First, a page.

Principal characteristics of the facility and of the support offered to users:
Creation of the Environmental Flow Research Centre (EnFlo) was begun in 1993 and the laboratory is unique worldwide in the range of atmospheric conditions that can be simulated in its facilities. In particular, the two major rigs - a large wind tunnel and a towing tank, both equipped with sophisticated instrumentation - allow modelling of conditions in which the density variation with height is an important parameter in determing the nature of the flow and of pollutant dispersion with it. Typical projects already completed or under way include, for example, studies of the generation, development and propagation of internal gravity waves by hills or mountains, gas plume dispersion from ground level or elevated releases, building wakes in stable atmospheric conditions and hazard assessment for accidental gas releases around complex plant. Many projects involve researchers from other institutions in the UK.
EnFlo's objectives include the maintenance of a high quality laboratory for the study of problems in the general area of environmental fluid mechanics. The present proposal aims to allow availability of these facilities to the wider European Community and thence to maximise their potential for scientists working on specific problems relating to fluid flow and dispersion in the world's atmosphere, oceans, lakes and rivers. We anticipate hosting visiting scientists across a range of specialisms, from fundamental meteorology (on mesoscale and urban scales) to environmental technology (e.g. dispersion of pollutants and assessment of risks).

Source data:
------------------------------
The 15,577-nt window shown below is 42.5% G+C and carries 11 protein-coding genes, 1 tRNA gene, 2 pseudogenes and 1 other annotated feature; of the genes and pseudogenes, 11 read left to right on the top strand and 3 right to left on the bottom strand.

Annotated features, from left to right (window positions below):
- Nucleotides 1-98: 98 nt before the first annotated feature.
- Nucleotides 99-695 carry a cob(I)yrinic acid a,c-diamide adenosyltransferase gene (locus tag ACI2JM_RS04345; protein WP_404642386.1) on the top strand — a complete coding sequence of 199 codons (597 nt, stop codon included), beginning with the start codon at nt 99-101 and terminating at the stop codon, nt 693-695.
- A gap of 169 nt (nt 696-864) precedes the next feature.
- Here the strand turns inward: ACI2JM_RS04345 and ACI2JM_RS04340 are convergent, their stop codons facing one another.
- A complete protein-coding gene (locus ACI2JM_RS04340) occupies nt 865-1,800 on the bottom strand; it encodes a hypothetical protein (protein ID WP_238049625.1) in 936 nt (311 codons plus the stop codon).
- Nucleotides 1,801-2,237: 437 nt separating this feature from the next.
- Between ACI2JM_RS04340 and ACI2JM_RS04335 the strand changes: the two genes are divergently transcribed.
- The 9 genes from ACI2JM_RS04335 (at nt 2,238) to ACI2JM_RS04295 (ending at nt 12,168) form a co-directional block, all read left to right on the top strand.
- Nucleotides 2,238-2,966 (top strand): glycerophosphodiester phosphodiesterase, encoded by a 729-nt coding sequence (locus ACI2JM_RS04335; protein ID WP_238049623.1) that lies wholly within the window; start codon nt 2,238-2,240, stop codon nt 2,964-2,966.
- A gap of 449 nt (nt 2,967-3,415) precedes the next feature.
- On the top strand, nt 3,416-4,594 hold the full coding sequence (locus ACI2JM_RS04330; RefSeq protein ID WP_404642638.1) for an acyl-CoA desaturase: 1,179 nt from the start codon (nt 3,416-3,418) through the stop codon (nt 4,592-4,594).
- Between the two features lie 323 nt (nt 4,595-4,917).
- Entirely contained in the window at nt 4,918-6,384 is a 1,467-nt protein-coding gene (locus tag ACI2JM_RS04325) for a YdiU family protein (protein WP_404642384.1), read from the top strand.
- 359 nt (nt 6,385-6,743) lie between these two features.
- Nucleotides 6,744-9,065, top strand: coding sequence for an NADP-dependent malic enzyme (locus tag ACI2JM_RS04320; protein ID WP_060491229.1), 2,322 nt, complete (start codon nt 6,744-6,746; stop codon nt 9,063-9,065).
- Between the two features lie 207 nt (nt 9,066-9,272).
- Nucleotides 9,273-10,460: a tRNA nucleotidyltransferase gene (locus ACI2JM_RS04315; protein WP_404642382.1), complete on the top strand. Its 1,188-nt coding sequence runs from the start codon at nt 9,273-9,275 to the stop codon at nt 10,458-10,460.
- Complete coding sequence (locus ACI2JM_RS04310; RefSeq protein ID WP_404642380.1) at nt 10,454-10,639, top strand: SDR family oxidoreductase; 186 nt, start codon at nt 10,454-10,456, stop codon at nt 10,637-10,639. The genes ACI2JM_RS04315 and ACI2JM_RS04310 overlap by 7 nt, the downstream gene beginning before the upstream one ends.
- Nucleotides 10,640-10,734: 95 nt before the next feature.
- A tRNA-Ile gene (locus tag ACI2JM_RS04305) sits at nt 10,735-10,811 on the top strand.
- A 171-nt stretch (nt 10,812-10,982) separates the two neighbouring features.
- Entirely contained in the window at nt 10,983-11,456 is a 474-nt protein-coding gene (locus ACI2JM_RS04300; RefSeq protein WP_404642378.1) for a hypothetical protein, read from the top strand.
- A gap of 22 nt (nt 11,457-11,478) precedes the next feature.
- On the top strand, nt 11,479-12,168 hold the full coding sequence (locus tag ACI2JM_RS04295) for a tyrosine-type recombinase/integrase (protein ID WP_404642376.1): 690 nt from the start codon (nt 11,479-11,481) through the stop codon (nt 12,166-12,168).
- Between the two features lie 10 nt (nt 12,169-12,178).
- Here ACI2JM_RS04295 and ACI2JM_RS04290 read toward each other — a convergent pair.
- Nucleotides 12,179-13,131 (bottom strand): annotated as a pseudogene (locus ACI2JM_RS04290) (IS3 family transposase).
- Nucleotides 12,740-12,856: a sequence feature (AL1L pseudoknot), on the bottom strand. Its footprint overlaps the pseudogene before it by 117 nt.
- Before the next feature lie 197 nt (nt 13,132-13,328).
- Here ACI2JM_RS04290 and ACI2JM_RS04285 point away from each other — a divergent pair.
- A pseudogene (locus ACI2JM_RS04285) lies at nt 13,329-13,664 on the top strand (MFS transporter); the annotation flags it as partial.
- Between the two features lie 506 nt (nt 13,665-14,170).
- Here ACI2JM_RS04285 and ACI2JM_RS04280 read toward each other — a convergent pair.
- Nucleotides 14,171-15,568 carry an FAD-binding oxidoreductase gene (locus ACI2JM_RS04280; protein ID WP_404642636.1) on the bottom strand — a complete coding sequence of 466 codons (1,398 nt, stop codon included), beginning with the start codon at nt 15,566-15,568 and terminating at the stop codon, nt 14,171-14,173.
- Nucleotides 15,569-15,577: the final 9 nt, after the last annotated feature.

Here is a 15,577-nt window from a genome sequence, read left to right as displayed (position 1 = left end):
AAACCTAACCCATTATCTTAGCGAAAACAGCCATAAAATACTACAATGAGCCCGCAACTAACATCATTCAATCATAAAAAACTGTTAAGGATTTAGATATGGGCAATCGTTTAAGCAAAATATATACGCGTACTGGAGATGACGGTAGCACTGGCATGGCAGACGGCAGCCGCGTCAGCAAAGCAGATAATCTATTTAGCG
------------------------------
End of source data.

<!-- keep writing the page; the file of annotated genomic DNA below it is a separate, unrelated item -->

Quantity of access being offered and number of users who may benefit Quantity of Access being offered
Unlike many TMR facilities, the nature of the experimental rigs at EnFlo is such that only a relatively few major projects can be completed in any one year. It is anticipated that up to four projects by EU scientists will be accommodated annually, each of which would entail some 4-6 weeks of rig time. Over two years, this represents about 375 man-days spent at EnFlo, involving some 15 scientists and students.